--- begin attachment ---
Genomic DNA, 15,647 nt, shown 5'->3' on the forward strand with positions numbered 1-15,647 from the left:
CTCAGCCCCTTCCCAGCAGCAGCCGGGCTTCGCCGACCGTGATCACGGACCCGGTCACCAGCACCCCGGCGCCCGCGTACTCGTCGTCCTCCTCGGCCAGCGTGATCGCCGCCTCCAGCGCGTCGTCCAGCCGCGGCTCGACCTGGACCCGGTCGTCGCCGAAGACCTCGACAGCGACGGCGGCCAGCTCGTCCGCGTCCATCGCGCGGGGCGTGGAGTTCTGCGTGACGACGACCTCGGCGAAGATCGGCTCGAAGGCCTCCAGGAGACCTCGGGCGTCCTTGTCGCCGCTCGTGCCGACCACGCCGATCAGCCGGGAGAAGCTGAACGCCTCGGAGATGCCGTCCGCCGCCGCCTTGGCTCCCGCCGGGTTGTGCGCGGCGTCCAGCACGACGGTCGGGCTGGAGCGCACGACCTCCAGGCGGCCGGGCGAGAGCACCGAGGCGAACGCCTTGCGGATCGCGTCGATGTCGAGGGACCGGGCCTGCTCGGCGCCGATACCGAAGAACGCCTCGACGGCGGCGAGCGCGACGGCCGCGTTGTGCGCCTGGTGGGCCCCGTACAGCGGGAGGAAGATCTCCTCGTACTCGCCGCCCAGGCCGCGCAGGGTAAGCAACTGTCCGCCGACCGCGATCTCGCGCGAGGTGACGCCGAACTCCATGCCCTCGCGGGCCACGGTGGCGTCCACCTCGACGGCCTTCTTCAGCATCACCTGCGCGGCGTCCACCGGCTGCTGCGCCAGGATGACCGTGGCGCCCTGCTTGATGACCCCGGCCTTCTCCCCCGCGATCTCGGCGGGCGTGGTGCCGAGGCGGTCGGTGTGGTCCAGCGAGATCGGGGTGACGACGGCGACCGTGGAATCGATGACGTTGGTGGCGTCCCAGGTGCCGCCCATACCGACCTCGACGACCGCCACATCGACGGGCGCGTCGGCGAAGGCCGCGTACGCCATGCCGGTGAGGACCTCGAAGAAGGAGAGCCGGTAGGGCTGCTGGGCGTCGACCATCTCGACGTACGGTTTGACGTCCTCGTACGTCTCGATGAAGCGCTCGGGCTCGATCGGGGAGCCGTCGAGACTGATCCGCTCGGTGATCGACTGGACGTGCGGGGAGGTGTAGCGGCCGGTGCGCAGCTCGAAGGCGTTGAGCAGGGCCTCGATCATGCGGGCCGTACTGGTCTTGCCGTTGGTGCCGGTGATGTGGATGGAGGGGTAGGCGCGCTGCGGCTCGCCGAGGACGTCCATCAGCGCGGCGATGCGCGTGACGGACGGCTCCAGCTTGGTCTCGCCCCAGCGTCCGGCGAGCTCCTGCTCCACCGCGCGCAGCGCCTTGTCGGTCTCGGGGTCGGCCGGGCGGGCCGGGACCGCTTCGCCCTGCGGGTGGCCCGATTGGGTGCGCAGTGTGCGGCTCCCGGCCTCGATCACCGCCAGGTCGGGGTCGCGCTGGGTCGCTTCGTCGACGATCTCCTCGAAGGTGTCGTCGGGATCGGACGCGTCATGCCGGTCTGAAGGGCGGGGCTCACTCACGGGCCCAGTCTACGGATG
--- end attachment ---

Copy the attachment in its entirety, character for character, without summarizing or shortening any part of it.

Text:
Genomic DNA, 15,647 nt, shown 5'->3' on the forward strand with positions numbered 1-15,647 from the left:
CTCAGCCCCTTCCCAGCAGCAGCCGGGCTTCGCCGACCGTGATCACGGACCCGGTCACCAGCACCCCGGCGCCCGCGTACTCGTCGTCCTCCTCGGCCAGCGTGATCGCCGCCTCCAGCGCGTCGTCCAGCCGCGGCTCGACCTGGACCCGGTCGTCGCCGAAGACCTCGACAGCGACGGCGGCCAGCTCGTCCGCGTCCATCGCGCGGGGCGTGGAGTTCTGCGTGACGACGACCTCGGCGAAGATCGGCTCGAAGGCCTCCAGGAGACCTCGGGCGTCCTTGTCGCCGCTCGTGCCGACCACGCCGATCAGCCGGGAGAAGCTGAACGCCTCGGAGATGCCGTCCGCCGCCGCCTTGGCTCCCGCCGGGTTGTGCGCGGCGTCCAGCACGACGGTCGGGCTGGAGCGCACGACCTCCAGGCGGCCGGGCGAGAGCACCGAGGCGAACGCCTTGCGGATCGCGTCGATGTCGAGGGACCGGGCCTGCTCGGCGCCGATACCGAAGAACGCCTCGACGGCGGCGAGCGCGACGGCCGCGTTGTGCGCCTGGTGGGCCCCGTACAGCGGGAGGAAGATCTCCTCGTACTCGCCGCCCAGGCCGCGCAGGGTAAGCAACTGTCCGCCGACCGCGATCTCGCGCGAGGTGACGCCGAACTCCATGCCCTCGCGGGCCACGGTGGCGTCCACCTCGACGGCCTTCTTCAGCATCACCTGCGCGGCGTCCACCGGCTGCTGCGCCAGGATGACCGTGGCGCCCTGCTTGATGACCCCGGCCTTCTCCCCCGCGATCTCGGCGGGCGTGGTGCCGAGGCGGTCGGTGTGGTCCAGCGAGATCGGGGTGACGACGGCGACCGTGGAATCGATGACGTTGGTGGCGTCCCAGGTGCCGCCCATACCGACCTCGACGACCGCCACATCGACGGGCGCGTCGGCGAAGGCCGCGTACGCCATGCCGGTGAGGACCTCGAAGAAGGAGAGCCGGTAGGGCTGCTGGGCGTCGACCATCTCGACGTACGGTTTGACGTCCTCGTACGTCTCGATGAAGCGCTCGGGCTCGATCGGGGAGCCGTCGAGACTGATCCGCTCGGTGATCGACTGGACGTGCGGGGAGGTGTAGCGGCCGGTGCGCAGCTCGAAGGCGTTGAGCAGGGCCTCGATCATGCGGGCCGTACTGGTCTTGCCGTTGGTGCCGGTGATGTGGATGGAGGGGTAGGCGCGCTGCGGCTCGCCGAGGACGTCCATCAGCGCGGCGATGCGCGTGACGGACGGCTCCAGCTTGGTCTCGCCCCAGCGTCCGGCGAGCTCCTGCTCCACCGCGCGCAGCGCCTTGTCGGTCTCGGGGTCGGCCGGGCGGGCCGGGACCGCTTCGCCCTGCGGGTGGCCCGATTGGGTGCGCAGTGTGCGGCTCCCGGCCTCGATCACCGCCAGGTCGGGGTCGCGCTGGGTCGCTTCGTCGACGATCTCCTCGAAGGTGTCGTCGGGATCGGACGCGTCATGCCGGTCTGAAGGGCGGGGCTCACTCACGGGCCCAGTCTACGGATG